Freelancer.com has grown at an impressive – and accelerating – rate in its 13 years, with growing user numbers driving revenue and profits up.
The jobs listing site today posted its first full-year result as an ASX-listed company. Profit was up 46 per cent to $1.1 million and revenue up 77 per cent to $18.8 million.
Importantly, Freelancer reported adding 2.9 million new registered users in the 12 months to 31 December – double the 1.4 million added in 2012 and bringing its total number of users to 9.7 million.
From Freelancer’s investor presentation:
CEO Matt Barrie acknowledged that the market could reach saturation but that point was a long way off yet, with analysts reporting a total of 2.4 billion internet users globally in 2012.
“Facebook has more than a billion users,” Barrie said. “I don’t see why everyone on Facebook couldn’t also use Freelancer – everyone either wants a job or wants someone to do one.
“It’s been a spectacular year; 77 per cent year-on-year is a fantastic [revenue] growth rate. You can’t maintain growth rates like this forever but [the point of market saturation is] not in the near term.”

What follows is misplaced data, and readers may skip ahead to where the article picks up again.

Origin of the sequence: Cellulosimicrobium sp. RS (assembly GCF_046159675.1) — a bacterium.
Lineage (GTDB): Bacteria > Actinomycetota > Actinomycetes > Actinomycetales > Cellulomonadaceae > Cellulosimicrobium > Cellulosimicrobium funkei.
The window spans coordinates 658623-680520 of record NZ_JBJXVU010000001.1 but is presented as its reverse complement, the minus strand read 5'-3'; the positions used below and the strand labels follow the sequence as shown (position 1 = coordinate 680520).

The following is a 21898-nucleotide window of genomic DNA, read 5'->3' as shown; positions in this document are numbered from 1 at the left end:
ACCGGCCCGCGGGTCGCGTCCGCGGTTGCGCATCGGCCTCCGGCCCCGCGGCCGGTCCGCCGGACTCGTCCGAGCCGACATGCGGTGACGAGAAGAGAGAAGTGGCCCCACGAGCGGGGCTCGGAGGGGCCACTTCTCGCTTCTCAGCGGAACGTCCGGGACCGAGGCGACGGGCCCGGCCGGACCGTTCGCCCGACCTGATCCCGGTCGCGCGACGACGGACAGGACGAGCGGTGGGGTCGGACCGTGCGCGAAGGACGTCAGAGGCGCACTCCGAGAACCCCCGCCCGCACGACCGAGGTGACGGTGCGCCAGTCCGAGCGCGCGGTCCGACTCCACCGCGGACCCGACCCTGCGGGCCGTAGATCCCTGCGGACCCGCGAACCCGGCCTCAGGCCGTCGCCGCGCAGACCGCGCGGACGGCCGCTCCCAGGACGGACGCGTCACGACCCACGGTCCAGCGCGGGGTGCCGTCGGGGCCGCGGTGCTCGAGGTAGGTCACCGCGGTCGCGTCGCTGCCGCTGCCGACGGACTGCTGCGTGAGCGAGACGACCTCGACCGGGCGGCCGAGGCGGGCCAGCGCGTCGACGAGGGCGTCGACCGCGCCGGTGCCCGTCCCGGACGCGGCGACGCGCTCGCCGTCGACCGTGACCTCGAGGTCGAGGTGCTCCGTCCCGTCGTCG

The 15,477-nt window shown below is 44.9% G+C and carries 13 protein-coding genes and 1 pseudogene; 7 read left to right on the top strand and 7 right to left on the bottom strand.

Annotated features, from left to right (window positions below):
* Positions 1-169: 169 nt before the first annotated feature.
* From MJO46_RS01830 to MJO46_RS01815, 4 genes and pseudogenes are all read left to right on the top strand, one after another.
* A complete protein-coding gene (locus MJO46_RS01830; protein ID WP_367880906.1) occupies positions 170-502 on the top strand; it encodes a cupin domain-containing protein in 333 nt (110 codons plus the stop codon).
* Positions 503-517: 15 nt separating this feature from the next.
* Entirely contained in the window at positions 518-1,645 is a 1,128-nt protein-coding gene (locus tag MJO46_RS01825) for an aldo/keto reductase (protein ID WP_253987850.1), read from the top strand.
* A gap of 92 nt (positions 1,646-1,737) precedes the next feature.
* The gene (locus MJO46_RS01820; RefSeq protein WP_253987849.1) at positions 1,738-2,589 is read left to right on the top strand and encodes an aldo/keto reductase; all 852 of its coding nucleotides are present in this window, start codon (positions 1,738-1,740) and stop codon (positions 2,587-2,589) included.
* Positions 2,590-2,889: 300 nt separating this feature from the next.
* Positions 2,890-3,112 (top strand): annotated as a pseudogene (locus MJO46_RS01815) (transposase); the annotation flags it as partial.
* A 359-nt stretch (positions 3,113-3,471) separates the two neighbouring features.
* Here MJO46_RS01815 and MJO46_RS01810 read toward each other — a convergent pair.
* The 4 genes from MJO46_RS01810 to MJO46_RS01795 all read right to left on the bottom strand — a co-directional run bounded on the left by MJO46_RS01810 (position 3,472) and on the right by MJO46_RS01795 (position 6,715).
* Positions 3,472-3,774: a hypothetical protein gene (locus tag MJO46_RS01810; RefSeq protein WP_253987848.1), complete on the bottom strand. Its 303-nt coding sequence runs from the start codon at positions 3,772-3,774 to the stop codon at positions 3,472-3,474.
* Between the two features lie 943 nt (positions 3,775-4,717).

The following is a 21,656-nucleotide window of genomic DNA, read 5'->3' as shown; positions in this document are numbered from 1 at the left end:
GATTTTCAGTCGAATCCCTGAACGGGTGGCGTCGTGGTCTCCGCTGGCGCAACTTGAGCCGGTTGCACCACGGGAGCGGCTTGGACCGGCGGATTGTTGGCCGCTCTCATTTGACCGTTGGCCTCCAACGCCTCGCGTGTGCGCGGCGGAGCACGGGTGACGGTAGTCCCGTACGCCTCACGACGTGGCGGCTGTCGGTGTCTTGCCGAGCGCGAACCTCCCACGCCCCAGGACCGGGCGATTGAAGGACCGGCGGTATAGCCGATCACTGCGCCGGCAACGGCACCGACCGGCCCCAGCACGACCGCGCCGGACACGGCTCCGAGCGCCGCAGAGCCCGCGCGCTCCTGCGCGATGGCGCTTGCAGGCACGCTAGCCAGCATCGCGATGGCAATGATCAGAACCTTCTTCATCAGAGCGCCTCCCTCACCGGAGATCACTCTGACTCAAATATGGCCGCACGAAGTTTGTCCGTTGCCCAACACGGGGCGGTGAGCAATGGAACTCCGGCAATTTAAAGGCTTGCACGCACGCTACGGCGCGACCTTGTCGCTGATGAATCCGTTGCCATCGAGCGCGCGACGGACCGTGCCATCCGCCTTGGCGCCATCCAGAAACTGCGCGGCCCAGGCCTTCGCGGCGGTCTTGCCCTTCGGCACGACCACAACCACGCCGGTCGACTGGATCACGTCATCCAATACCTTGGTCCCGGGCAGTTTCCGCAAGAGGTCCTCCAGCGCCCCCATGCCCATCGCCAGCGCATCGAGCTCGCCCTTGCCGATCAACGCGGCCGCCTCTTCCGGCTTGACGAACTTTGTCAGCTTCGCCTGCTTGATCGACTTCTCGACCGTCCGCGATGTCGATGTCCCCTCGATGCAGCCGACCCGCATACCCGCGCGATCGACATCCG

Freelancer makes its money from membership and examination fees and commissions on jobs outsourced via the site.
The latter accounts for a vast majority of its income. Freelancer facilitated a total of $84.4 million worth of jobs in 2013, up 66 per cent from the previous year.
Freelancer shares were trading at $1.43 just after noon, down almost 3.4 per cent for the day and well under its $2.50 opening price on the day it listed.
Barrie owns 46 per cent of Freelancer shares. He shrugged off the fall, highlighting low volumes and Freelancer’s IPO offer price of $0.50.
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